Linux man pages : mount (8)
MOUNT(8) Linux Programmer's Manual MOUNT(8)
mount - mount a file system
mount -a [-fFnrsvw] [-t vfstype] [-O optlist]
mount [-fnrsvw] [-o options [,...]] device | dir
mount [-fnrsvw] [-t vfstype] [-o options] device dir
All files accessible in a Unix system are arranged in one big tree, the
file hierarchy, rooted at /. These files can be spread out over sev-
eral devices. The mount command serves to attach the file system found
on some device to the big file tree. Conversely, the umount(8) command
will detach it again.
The standard form of the mount command, is
mount -t type device dir
This tells the kernel to attach the file system found on device (which
is of type type) at the directory dir. The previous contents (if any)
and owner and mode of dir become invisible, and as long as this file
system remains mounted, the pathname dir refers to the root of the file
system on device.
Three forms of invocation do not actually mount anything:
prints a help message;
prints a version string; and just
mount [-l] [-t type]
lists all mounted file systems (of type type). The option -l adds the
(ext2, ext3 and XFS) labels in this listing. See below.
Since Linux 2.4.0 it is possible to remount part of the file hierarchy
somewhere else. The call is
mount --bind olddir newdir
After this call the same contents is accessible in two places.
This call attaches only (part of) a single filesystem, not possible
submounts. The entire file hierarchy including submounts is attached a
second place using
mount --rbind olddir newdir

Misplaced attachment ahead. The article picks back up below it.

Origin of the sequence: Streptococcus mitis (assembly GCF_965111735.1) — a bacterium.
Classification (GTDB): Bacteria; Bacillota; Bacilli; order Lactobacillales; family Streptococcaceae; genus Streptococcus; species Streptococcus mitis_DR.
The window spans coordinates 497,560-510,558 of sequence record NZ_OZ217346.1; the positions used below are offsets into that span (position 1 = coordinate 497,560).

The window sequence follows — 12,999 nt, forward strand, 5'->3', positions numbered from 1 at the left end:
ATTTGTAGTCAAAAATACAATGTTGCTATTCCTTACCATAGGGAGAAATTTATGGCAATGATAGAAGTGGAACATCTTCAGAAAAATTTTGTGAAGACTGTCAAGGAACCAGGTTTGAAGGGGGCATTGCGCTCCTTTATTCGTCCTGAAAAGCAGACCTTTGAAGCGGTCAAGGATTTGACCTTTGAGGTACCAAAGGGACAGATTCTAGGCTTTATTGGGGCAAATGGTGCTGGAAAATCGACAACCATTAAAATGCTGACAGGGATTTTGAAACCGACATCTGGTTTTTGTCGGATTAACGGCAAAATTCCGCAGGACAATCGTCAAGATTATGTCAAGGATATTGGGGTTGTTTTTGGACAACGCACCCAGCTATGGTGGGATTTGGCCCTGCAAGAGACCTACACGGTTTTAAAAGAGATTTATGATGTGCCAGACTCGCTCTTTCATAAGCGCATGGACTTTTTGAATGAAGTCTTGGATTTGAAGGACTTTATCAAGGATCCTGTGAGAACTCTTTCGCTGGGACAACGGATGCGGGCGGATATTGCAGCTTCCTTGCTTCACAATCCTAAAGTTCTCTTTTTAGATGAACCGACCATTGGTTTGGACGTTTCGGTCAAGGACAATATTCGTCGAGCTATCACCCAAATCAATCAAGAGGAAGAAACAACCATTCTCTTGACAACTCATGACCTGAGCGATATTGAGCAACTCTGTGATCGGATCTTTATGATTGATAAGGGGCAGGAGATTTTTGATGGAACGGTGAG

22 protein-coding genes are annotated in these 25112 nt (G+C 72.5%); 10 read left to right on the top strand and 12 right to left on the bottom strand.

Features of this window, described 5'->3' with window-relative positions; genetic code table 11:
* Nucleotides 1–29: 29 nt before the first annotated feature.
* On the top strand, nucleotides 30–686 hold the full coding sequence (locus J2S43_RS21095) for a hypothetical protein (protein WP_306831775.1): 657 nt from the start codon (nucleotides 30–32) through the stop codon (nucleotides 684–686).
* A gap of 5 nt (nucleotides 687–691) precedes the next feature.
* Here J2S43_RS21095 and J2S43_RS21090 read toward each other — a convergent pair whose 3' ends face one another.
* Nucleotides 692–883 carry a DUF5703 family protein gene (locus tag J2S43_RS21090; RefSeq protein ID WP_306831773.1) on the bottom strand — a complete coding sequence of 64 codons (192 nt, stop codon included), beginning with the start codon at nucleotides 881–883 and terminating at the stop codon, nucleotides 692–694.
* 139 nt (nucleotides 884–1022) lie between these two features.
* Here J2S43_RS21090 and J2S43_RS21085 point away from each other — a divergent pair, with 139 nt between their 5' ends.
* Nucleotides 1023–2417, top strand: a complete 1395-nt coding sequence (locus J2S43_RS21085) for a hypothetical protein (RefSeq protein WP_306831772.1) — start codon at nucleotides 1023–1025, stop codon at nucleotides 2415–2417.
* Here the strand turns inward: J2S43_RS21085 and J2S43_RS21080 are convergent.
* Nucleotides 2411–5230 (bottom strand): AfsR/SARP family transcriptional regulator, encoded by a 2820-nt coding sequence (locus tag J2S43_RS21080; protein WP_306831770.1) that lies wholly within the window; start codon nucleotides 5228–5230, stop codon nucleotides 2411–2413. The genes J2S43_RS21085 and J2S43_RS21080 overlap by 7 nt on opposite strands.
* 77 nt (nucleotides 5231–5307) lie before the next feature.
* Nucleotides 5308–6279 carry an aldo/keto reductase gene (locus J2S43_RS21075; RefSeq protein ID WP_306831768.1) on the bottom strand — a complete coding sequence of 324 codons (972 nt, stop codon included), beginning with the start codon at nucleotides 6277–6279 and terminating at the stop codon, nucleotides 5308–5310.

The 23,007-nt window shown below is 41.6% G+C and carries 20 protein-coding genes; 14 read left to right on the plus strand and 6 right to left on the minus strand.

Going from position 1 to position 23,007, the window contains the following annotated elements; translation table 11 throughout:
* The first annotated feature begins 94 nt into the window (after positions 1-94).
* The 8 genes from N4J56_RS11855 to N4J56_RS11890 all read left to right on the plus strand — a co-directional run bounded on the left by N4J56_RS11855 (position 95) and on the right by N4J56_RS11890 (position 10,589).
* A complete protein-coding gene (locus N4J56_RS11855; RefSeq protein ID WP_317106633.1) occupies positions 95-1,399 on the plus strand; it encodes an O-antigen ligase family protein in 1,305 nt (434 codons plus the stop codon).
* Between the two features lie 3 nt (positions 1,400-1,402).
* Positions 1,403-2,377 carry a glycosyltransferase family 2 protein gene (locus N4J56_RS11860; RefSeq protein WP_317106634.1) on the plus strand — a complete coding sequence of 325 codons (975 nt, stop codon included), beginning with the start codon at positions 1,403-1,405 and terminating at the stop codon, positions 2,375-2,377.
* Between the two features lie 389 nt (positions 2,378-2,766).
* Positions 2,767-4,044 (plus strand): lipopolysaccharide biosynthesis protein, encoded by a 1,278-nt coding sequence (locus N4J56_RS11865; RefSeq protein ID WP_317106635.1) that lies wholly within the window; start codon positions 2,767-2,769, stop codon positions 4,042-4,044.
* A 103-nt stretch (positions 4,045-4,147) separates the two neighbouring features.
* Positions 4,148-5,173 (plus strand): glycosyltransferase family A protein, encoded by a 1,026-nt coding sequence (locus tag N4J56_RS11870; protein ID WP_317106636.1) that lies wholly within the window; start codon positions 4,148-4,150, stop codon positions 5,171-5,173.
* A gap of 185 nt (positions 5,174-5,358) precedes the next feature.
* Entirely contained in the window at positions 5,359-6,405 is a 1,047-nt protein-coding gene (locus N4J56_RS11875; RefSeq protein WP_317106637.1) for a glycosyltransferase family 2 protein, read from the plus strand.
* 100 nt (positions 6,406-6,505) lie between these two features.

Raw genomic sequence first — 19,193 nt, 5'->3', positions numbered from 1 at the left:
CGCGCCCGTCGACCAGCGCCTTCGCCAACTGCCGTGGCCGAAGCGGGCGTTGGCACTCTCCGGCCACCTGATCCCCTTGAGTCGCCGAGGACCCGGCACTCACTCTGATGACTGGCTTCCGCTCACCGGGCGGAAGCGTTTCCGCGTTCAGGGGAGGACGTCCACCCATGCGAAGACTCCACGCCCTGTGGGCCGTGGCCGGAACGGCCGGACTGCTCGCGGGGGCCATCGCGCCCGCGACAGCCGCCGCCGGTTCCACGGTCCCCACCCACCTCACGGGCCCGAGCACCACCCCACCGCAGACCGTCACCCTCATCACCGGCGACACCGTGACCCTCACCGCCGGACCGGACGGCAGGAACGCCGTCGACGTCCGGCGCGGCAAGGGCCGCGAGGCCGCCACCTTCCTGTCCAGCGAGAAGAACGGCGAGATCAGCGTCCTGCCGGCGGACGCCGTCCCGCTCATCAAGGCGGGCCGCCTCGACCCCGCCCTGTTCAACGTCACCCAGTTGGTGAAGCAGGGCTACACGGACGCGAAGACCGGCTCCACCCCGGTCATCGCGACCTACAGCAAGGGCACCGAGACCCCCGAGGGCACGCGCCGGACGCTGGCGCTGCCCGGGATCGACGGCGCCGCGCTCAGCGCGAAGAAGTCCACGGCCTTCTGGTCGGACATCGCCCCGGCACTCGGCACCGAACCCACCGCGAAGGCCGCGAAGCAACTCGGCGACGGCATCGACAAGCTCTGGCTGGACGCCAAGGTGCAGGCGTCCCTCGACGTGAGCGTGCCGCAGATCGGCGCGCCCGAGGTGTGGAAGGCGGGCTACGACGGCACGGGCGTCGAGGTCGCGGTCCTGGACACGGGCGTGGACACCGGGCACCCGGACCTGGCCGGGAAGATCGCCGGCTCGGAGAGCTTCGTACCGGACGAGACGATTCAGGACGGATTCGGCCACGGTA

Since Linux 2.5.1 it is possible to atomically move a subtree to
another place. The call is
mount --move olddir newdir
The proc file system is not associated with a special device, and when
mounting it, an arbitrary keyword, such as proc can be used instead of
a device specification. (The customary choice none is less fortunate:
the error message `none busy' from umount can be confusing.)
Most devices are indicated by a file name (of a block special device),
like /dev/sda1, but there are other possibilities. For example, in the
case of an NFS mount, device may look like knuth.cwi.nl:/dir. It is
possible to indicate a block special device using its volume label or
UUID (see the -L and -U options below).
The file /etc/fstab (see fstab(5)), may contain lines describing what
devices are usually mounted where, using which options. This file is
used in three ways:
(i) The command
mount -a [-t type] [-O optlist]
(usually given in a bootscript) causes all file systems mentioned in
fstab (of the proper type and/or having or not having the proper
options) to be mounted as indicated, except for those whose line con-
tains the noauto keyword. Adding the -F option will make mount fork, so
that the filesystems are mounted simultaneously.
(ii) When mounting a file system mentioned in fstab, it suffices to
give only the device, or only the mount point.
(iii) Normally, only the superuser can mount file systems. However,
when fstab contains the user option on a line, then anybody can mount
the corresponding system.
Thus, given a line
/dev/cdrom /cd iso9660 ro,user,noauto,unhide
any user can mount the iso9660 file system found on his CDROM using the
For more details, see fstab(5). Only the user that mounted a filesys-
tem can unmount it again. If any user should be able to unmount, then